Historical Studies Faculty

The History of Christianity faculty at Baylor examine and explore the rich expressions of the Christian faith across a wide variety of cultures, with a focus on the Reformations of the sixteenth century to the present. Our studies focus upon significant figures, institutions, and movements in the history of global Christianity, especially as it impacted and was affected by culture. Christianity is a World Religion and students will be exposed to many different approaches to the study of the history of Christianity, including the study of the institutional church, its theology and teaching, as well as intellectual, social, cultural, and gender approaches. Baylor is committed to teaching and learning the breadth of Christian traditions in the world. This area welcomes curiosity in all areas of the Christian narrative. The faculty is especially strong in Baptist Studies and Pentecostalism, World Christianity Studies, and the European Reformations of the sixteenth century.

Area faculty include Drs. Doug Weaver, Carlos Cardoza-Orlandi, Elizabeth Flowers, and David Whitford.

Please view the Historical Studies area brochure here.


Doug Weaver, Ph.D.
Interim Department Chair
Professor of Baptist Studies
Dr. Weaver's research focuses on Baptist history and Pentecostalism. He serves as the Director of the J.M. Dawson Institute of Church-State Studies; Coordinator of the Baptist Studies Center for Research; and President of the Baptist History and Heritage Society (2017-2019). Dr. Weaver was also the Past President (2018) of the National Association of Baptist Professors of Religion.
Carlos F. Cardoza-Orlandi, Ph.D.
Frederick E. Roach Professor of World Christianity
Dr. Cardoza-Orlandi's area of research is the transmission, reception, and appropriation of the Christian faith with particular focus on the global south. He serves on the Editorial Board of Missiology: An International Journal.
Elizabeth Flowers, Ph.D.
Associate Professor of American Religion
Dr. Flowers research focuses on American religious history, history of evangelicalism, and women and gender in the history of Christianity. She serves on the editorial board of Perspectives in Religious Studies, has been active in the leadership of the American Society of Church History, and is president of the Southwest Region of the American Academy of Religion.
David Whitford, Ph.D.
Professor of Reformation Studies
Dr. Whitford's research and writing explores the social, cultural, and political impact of the European Reformations of the sixteenth century. He serves as Editor of The Sixteenth Century Journal and President of the Calvin Studies Society.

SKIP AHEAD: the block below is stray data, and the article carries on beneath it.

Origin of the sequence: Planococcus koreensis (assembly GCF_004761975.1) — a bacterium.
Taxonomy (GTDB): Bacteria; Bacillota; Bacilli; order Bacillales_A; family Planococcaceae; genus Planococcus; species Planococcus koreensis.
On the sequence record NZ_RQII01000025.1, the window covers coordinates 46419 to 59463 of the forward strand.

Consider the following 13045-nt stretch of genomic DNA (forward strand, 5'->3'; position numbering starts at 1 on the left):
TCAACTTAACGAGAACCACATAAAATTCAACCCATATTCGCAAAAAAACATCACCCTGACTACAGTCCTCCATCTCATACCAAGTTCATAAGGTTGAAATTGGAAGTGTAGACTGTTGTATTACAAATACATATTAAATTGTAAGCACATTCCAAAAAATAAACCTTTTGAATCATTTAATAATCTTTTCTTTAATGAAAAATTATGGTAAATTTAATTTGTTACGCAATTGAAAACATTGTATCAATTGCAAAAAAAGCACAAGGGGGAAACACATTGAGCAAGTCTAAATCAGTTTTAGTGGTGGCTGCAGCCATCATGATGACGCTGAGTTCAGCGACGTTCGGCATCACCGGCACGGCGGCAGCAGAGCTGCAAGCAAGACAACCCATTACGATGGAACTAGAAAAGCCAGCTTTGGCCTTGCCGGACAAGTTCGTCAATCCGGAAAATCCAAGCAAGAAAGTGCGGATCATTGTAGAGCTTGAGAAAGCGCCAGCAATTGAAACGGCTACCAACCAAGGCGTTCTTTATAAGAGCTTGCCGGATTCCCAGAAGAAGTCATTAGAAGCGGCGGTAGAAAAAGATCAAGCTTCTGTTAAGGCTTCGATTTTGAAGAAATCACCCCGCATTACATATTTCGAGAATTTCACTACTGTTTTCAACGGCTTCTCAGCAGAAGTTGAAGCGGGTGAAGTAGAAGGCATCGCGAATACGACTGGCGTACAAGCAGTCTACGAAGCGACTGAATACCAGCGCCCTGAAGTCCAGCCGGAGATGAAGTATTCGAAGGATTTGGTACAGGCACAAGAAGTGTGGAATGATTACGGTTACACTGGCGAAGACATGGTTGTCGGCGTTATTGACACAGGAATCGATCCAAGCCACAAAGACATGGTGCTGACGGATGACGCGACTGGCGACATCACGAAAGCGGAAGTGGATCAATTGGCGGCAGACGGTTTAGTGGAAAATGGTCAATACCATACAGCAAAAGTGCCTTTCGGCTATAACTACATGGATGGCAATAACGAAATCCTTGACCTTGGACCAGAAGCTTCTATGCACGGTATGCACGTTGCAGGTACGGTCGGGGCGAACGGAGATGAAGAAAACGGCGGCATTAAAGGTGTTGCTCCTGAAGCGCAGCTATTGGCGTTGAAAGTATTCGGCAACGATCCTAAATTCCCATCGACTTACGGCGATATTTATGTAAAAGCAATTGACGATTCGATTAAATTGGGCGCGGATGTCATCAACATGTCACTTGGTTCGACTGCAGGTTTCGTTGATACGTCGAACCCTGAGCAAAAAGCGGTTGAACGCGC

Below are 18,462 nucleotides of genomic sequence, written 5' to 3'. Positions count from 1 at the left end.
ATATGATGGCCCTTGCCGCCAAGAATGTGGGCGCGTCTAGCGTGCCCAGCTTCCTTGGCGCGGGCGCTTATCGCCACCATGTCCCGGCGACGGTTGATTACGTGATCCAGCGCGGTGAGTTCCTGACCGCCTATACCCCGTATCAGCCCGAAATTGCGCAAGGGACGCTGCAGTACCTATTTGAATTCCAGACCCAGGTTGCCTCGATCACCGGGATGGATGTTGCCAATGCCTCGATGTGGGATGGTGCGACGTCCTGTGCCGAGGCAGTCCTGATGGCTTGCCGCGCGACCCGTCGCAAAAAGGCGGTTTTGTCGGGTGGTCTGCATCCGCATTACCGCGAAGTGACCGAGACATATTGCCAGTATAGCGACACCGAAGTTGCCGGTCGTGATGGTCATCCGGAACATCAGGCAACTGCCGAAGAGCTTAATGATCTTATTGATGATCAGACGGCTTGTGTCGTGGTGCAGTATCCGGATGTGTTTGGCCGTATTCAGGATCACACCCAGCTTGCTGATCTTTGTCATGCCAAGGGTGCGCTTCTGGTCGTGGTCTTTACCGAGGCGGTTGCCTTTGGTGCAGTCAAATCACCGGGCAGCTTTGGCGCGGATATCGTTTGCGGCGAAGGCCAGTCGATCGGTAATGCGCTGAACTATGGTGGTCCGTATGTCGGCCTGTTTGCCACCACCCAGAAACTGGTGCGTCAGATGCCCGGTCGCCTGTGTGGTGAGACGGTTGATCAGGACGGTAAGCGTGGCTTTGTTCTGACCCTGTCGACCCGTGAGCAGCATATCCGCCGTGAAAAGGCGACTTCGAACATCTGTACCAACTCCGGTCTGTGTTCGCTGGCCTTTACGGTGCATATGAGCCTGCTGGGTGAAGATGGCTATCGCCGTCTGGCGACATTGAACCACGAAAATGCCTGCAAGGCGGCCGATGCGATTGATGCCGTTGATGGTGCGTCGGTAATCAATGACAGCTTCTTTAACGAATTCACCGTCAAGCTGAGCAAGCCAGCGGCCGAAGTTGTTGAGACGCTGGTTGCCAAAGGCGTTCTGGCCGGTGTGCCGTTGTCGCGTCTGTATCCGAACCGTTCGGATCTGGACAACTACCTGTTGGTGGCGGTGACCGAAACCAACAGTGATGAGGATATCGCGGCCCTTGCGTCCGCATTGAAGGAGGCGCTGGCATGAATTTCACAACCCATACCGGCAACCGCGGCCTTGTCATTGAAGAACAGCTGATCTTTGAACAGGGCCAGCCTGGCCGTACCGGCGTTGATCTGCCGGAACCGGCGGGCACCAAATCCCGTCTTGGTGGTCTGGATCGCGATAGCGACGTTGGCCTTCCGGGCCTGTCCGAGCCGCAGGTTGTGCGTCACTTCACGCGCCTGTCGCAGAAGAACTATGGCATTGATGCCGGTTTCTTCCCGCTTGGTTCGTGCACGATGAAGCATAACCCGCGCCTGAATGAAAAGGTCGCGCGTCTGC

Historical Studies Affiliated Faculty

Baylor University has a wealth of resources among its faculty across many disciplines. Featured below are Affiliated Faculty members from other departments and schools who have served as outside readers on our dissertations. We invite you to click on the names of these Affiliated Faculty to learn more about their area of expertise.

Dr. Beth Allison Barr - History Department; Area of Research: Women and gender identity in medieval and early modern English sermons.

Dr. Brian Brewer - Truett Seminary; Area of Research: The Reformation and post-Reformation periods of Christianity; sacramental theology within Anabaptist writings, Martin Luther's works, and that of other reformers in the sixteenth century and the subsequent Free Church movements.

Dr. Elesha Coffman- History Department; Area of Research: American intellectual history, American religion, print culture. 

Dr. Barry G. Hankins - History Department; Area of Research: Religion and American culture; Protestant Fundamentalism and Evangelicalism; and Church & State in American History.

Dr. Heidi J. Hornik - Art Department; Area of Research: Italian Renaissance and Baroque Art History.

Dr. Monique Ingalls- Center for Christian Music Studies; Area of Research:Christian congregational music; gospel music in global perspective; religious music in digital culture; the music of global Pentecostalism; how congregational music operates in processes of community creation, boundary formation, and conciliation. 

Dr. Philip Jenkins - History Department; Area of Research: Global Christianity, past and present; new and emerging religious movements; and twentieth century US history, chiefly post-1975.

Dr. Ronald Angelo JohnsonHistory Department; Area of Research: Early U.S./African American history, especially diplomacy and religion. 

Dr. Kimberly R. Kellison - History Department; Area of Research: American South; Civil War and Reconstruction; and Religion in the American South.

Dr. Andrea Turpin - History Department; Area of Research: U.S. Women and Gender, U.S. Religious and Intellectual History, History of U.S. Higher Education, 19th- and 20th-Century U.S.

Dr. William Weaver - Great Texts Program; Area of Research: Renaissance Humanism, Early Modern English Poetry, Classical Tradition, and History of Rhetoric.

Dr. Matthew Whelan- Honors College; Area of Research: Latin America, Catholicism.

Dr. David Wilhite - Truett Seminary; Area of Research: Patristics.